In most cases, when children are conceived, they inherit a chromosome from each parent that helps to determine gender: X chromosomes are female and Y are male. The female child has two X chromosomes (XX), and the male child receives an X and Y chromosome (XY). In some circumstances, occurring in between 1 and 500 to 1000 births, a male child receives an extra X chromosome, creating an XXY chromosomal structure.
XXY chromosomes, or more accurately, the XXY chromosomal structure or pattern, when recognized, can create varied symptoms. These are not always expressed and the condition is not always recognized. The presence of the extra X may be called Klinefelter Syndrome, or boys with one are referred to as XXY males instead of describing their differences as a syndrome. It is important for people to remember that boys with an extra X chromosome may have all or none of the features associated with XXY males.
Some indications of the XXY chromosomal structure may be noticed in early childhood. These can include physical developmental delays, like walking or talking later than average. Speech difficulties may continue, and children may require speech therapy. Learning disabilities in early school, especially challenges with reading, can also affect some of these children. Boys with this additional X chromosome may also be more physically awkward and some are more shy or passive.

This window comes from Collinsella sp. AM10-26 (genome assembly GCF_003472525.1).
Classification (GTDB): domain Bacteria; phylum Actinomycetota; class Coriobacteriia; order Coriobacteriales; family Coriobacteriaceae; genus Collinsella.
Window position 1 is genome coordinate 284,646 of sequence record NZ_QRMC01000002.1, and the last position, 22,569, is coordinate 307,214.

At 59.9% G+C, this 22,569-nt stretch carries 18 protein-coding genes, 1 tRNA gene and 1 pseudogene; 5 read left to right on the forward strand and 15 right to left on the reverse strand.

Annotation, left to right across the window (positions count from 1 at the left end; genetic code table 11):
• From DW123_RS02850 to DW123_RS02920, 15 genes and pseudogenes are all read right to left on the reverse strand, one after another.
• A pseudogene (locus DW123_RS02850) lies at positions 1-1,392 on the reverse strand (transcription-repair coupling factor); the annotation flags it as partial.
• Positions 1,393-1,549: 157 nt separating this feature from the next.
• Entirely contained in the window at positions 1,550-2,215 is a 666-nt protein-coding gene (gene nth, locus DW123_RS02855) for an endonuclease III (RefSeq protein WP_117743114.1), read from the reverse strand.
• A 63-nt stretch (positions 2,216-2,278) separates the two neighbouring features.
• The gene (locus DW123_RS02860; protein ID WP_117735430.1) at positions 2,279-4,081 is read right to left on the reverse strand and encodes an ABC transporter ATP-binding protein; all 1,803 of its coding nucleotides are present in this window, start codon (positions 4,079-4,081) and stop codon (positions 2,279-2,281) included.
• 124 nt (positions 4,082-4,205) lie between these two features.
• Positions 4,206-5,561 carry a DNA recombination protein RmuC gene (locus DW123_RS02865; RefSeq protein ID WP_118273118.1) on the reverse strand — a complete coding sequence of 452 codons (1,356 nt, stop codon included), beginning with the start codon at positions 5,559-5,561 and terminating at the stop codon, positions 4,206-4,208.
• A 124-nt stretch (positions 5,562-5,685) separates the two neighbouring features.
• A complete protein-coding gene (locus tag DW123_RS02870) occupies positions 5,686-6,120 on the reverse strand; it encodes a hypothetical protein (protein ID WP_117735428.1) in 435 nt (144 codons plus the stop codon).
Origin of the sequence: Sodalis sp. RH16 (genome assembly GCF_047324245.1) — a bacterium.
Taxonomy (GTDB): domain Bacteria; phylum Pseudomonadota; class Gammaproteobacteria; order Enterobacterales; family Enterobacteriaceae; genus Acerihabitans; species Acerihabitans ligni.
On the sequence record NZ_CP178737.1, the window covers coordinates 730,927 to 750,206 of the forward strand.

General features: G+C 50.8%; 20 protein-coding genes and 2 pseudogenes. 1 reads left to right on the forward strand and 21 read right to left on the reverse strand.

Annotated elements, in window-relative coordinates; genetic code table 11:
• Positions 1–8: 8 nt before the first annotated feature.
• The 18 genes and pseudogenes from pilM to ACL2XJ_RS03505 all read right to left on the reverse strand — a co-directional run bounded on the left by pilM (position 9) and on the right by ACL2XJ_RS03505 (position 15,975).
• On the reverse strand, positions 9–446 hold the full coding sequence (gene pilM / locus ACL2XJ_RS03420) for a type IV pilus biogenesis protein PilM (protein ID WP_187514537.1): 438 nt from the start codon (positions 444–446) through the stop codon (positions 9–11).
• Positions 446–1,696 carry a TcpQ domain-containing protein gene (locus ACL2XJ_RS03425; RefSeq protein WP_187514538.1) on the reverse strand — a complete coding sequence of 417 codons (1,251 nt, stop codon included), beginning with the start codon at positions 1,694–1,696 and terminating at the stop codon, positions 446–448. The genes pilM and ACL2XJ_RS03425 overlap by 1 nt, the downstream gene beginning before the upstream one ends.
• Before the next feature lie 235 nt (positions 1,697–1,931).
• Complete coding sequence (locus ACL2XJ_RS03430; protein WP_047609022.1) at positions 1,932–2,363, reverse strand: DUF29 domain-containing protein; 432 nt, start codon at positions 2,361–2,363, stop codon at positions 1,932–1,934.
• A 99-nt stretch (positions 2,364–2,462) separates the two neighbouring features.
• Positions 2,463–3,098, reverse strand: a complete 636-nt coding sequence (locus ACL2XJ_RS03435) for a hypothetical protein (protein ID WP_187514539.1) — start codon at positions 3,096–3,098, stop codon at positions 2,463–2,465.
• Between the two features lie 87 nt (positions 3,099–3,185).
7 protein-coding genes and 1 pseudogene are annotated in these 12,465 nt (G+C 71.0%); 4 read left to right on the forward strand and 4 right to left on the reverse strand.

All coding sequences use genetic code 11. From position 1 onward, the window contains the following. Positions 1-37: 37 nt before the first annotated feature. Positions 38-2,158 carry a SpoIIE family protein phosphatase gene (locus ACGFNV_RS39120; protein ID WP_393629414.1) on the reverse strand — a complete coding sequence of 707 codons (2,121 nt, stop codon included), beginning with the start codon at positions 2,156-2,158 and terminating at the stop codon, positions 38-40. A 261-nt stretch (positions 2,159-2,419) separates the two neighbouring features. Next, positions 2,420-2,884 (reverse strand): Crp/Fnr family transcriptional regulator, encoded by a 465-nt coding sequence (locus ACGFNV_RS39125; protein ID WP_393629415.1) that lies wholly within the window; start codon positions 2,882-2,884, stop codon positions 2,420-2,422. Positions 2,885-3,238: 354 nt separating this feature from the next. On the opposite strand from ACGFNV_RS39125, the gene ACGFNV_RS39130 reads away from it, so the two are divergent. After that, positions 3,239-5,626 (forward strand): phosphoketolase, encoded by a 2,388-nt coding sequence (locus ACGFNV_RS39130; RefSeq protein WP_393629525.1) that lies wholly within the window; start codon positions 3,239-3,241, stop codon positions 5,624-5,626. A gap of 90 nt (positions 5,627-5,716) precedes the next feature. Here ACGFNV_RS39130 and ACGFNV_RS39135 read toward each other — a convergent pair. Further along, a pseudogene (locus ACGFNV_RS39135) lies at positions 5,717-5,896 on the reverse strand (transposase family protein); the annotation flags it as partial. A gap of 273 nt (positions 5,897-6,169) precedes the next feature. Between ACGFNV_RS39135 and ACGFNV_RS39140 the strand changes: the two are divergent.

If XXY males are not diagnosed in childhood, is may be discovered during puberty. The testicles are usually small and do not increase in size, as they do with most boys during adolescence. Many males with this extra chromosome are infertile, though not all of them are. Though these children may actually be taller than most, they may lack the normal signs of developing puberty, and can have rounder bodies, more breast tissue, and scant to no development of body hair.
These children often benefit from testosterone treatment during puberty to help produce adolescent development of adult male features. Lack of this treatment does not mean that sexual behavior in life is impaired, however, and many XXY males have normal sexual lives in later life, though some men may note slightly less interest in sex. The XXY chromosome pattern does not predispose men to be “feminine” or to "develop" homosexuality. Studies on this suggest homosexuality is just as common in men who have the more common XY chromosome arrangement.
Diagnosis, especially for those who exhibit key symptoms, can be helpful. Boys who are not aware that there are physical reasons for slight differences between themselves and others may feel they are “weird” or “different.” Education, treatment with testosterone as needed, and support from parents can be a great help.
Supplementation with testosterone can also help lower risk of certain diseases later in life. For instance, men who do not get this help may have a higher rate of developing osteoporosis. They are also more likely to be at risk for breast cancer since they have slightly more breast tissue than the average male.